AI is a big opportunity for the news media. Let’s not blow it. 

February 13, 2024
The "Archive Dreaming" installation by artist Refik Anadol used artificial intelligence to visualize nearly 2 million historical Ottoman documents and photographs from the SALT Research Archive. (Photo by Chris McGrath/Getty Images)

It’s been a rough start to the year for news media. Record layoffs in January have piled on top of years of decline at newspapers, especially at the local level. The explanations are diverse and complicated, but near the top is the impact of online platforms like social media—which have siphoned off eyeballs and advertisers. News publishers could be forgiven for believing the rise of generative AI is just one more tech development out to kill them

After all, it’s easy to see the rise of so-called “large language models” (LLMs), like ChatGPT, Bard, and Gemini, as an existential threat—giant tools, trained on every word on the internet ever written, that can churn out writing requests on a whim, instantaneously. The robots have arrived to destroy all the journalism that lagging subscriptions, private equity, and the rise of TikTok haven’t already killed.

That would be a mistake. 

Generative AI is an epochal development—less like social media and more like the advent of the internet itself. Much like that moment, this technology is transformative because it empowers people in how they create and find information. ChatGPT was the fastest-growing application of all time (before Threads stole the title) in part because of the agency it gave people in not just retrieving answers, but being able to shape the responses with creative prompts. 

We are witnessing a major shift in user behavior as this new technology becomes a regular part of people’s educational, professional, and personal routines. This isn’t only about efficiency and automation that will be valuable in all parts of the news business; it’s also a moment of profound empowerment in the information age.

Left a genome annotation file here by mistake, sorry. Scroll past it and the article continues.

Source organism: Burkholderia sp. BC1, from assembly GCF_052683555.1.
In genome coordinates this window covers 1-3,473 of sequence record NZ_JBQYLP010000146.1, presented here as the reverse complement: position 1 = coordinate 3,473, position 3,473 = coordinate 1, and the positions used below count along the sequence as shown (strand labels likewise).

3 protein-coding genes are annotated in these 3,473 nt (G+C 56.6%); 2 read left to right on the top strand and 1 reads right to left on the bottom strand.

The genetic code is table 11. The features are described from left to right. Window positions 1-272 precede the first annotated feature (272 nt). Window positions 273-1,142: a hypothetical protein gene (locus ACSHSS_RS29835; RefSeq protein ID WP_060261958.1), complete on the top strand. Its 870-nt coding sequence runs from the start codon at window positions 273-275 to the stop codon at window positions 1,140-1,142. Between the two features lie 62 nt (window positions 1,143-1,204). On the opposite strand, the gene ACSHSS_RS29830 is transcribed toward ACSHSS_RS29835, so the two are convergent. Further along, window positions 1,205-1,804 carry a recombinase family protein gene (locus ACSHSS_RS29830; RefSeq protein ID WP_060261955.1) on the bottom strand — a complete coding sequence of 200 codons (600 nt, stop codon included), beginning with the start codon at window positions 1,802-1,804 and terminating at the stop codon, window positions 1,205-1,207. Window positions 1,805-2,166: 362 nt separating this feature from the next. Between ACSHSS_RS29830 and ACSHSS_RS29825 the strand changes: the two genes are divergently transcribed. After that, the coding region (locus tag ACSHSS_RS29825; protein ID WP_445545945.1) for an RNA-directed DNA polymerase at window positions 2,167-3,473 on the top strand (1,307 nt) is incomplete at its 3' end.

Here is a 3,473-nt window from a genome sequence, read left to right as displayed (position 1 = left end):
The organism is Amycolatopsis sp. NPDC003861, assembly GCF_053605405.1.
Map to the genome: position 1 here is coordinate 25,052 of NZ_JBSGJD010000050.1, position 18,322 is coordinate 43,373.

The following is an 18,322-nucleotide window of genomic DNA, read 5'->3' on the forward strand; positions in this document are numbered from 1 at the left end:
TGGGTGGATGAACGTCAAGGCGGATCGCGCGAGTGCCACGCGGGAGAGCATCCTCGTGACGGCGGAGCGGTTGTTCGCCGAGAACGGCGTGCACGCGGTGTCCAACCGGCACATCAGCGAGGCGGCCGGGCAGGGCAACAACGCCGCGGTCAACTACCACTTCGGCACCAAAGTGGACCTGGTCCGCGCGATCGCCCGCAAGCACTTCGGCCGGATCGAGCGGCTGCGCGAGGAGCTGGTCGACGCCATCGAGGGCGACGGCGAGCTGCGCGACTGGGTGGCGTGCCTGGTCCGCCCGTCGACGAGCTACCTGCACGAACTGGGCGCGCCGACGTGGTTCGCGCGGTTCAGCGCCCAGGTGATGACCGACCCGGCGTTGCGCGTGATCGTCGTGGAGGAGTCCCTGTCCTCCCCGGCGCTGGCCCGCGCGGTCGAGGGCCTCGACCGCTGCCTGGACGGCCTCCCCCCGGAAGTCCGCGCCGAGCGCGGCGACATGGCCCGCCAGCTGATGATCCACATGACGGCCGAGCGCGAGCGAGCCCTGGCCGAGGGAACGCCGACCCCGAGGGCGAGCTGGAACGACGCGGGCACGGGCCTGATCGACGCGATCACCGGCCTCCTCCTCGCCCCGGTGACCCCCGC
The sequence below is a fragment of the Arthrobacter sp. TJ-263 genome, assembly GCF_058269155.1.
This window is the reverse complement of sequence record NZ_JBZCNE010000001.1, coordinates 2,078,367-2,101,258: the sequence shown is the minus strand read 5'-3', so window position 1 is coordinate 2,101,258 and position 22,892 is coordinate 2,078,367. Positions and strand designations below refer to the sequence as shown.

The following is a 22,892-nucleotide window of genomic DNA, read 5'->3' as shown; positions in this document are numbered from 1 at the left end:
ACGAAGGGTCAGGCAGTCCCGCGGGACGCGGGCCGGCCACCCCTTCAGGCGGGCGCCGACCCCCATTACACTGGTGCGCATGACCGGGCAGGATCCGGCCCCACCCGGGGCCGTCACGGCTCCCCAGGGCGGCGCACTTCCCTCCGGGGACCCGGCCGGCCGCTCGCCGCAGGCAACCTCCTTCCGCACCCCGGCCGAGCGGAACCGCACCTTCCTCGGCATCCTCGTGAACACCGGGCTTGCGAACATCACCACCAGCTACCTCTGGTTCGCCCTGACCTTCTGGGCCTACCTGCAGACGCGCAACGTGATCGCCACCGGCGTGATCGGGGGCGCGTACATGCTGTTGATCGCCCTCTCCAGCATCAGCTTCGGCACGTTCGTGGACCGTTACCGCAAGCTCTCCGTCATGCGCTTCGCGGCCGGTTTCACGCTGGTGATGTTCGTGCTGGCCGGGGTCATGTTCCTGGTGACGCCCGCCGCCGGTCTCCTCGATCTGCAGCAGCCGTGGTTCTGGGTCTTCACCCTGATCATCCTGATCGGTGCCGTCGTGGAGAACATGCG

It took news publications a long time—too long, we now recognize—to embrace the Web as an entirely new interactive medium, one that could enhance every aspect of the news industry, from reporting and multimedia to delivery and engagement. They ignored the pace of publishing and community that bloggers introduced until finally embracing it because of its popularity with fast-growing audiences. It took in many cases a decade—or longer!—for news organizations to begin the embrace of the Web on new terms. 

This time, the news industry doesn’t have that long to resist the AI revolution and ignore the shift in consumer expectations. The tremendous speed of change since ChatGPT set off a generative AI arms race requires us to move now. Failure to do so may mean ceding the future of news discovery and creation to new tech players. Startups and large technology players are already experimenting with extractive tools that mash up the work of news publishers’ reporting into new “articles.”